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SAP Customers are More Profitable… or Not

systematicHR Avatar

So I don’t actually subscribe to any of the advertising hype that says you’ll be significantly more profitable one way or another if you’re running SAP instead of Oracle instead of some other tier 1 applications.  Basically I’d say that if you’re running any top ERP suite, the products are within 2% of each other for most functional and technical capabilities.  Oracle leads in some, SAP in others.

However, SAP’s latest ad campaign has been saying that the best run companies run SAP.  While I’m not a finance guru (ok, I’m not a finance anything), this new study seems to be showing that SAP customers are actually less profitable based on ROE (return on equity).  There are actually many ways to measure profitability, ROE is just one of them.  If you doubt any of this, go to Amazon and read How To Lie With Statistics.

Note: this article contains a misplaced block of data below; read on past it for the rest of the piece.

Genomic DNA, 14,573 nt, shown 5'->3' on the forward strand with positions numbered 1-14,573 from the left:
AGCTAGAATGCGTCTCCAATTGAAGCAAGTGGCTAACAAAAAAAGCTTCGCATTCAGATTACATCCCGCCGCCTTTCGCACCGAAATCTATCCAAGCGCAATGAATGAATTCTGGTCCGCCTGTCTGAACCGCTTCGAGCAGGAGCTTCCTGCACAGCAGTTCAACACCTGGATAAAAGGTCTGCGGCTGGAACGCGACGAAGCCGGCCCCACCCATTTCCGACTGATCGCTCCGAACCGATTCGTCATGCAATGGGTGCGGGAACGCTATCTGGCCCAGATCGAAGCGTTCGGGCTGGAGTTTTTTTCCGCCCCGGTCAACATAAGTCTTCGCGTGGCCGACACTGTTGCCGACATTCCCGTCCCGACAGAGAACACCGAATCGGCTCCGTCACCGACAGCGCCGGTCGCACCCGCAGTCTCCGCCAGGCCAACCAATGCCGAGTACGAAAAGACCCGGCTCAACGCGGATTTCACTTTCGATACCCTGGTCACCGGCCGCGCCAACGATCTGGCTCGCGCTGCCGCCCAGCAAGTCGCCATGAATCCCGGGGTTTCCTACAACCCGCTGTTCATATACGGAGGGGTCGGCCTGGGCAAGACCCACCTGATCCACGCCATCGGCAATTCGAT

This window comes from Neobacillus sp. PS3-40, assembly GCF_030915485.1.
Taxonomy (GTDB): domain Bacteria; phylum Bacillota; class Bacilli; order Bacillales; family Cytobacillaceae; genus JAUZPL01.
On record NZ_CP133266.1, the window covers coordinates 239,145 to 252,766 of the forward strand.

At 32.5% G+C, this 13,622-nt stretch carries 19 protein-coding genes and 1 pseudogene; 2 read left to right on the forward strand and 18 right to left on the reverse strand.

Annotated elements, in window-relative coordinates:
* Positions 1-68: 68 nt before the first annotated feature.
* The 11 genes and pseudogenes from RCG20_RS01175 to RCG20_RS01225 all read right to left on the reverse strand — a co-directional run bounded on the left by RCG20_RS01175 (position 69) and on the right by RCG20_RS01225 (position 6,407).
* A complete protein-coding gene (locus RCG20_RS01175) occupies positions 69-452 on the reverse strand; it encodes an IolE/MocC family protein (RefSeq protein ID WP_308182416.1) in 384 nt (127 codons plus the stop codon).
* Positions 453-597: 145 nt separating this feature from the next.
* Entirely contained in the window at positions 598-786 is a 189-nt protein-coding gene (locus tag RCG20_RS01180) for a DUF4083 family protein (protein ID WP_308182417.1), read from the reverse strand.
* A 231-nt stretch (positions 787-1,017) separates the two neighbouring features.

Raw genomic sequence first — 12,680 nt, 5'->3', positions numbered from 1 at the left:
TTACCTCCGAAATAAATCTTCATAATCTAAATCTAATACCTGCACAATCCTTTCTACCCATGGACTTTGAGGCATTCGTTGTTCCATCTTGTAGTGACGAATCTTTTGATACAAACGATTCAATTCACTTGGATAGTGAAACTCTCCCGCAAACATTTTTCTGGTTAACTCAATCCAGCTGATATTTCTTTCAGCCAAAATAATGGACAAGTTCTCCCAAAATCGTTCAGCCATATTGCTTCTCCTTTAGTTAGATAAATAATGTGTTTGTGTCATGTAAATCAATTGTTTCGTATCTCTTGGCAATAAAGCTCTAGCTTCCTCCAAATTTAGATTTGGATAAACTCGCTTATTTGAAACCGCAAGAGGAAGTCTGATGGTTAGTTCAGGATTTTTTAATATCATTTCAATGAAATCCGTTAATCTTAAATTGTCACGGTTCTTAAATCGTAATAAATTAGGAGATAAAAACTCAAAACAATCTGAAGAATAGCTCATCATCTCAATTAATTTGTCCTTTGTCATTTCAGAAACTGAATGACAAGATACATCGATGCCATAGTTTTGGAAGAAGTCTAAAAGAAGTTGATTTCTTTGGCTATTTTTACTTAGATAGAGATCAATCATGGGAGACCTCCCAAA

Bottom line is this:

  1. Select a good vendor who fits your organization.
  2. Plan, design and implement well.
  3. Communicate and manage change with strength.

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One response to “SAP Customers are More Profitable… or Not”

  1. Donald Glade Avatar

    I would really encourage people to click through and take a look at the Nucleus Research paper underlying this post. It is a pretty impressive trul independent piece of thought leadership.

    There is actually some power in the data. Industry specific cuts would be interesting and telling. I also think to the natural next step…look at the fortune 50 and compare systems side by side.

    That being said, when I first heard the SAP ads I immediately questioned the core premise. So many variables impact profitability that I rejected the notion that you can make any conclusions about any ERP driving profitability.

    Notwithstanding the Nucleus’ contention that:

    “the scale and scope of many SAP projects can have a significant impact on company performance, particularly if the deployment stretches to many years and millions of dollars in costs.”

    I still reject any implication of a cause and effect relationship.

    Thanks for bringing this study to our attention, Dubs!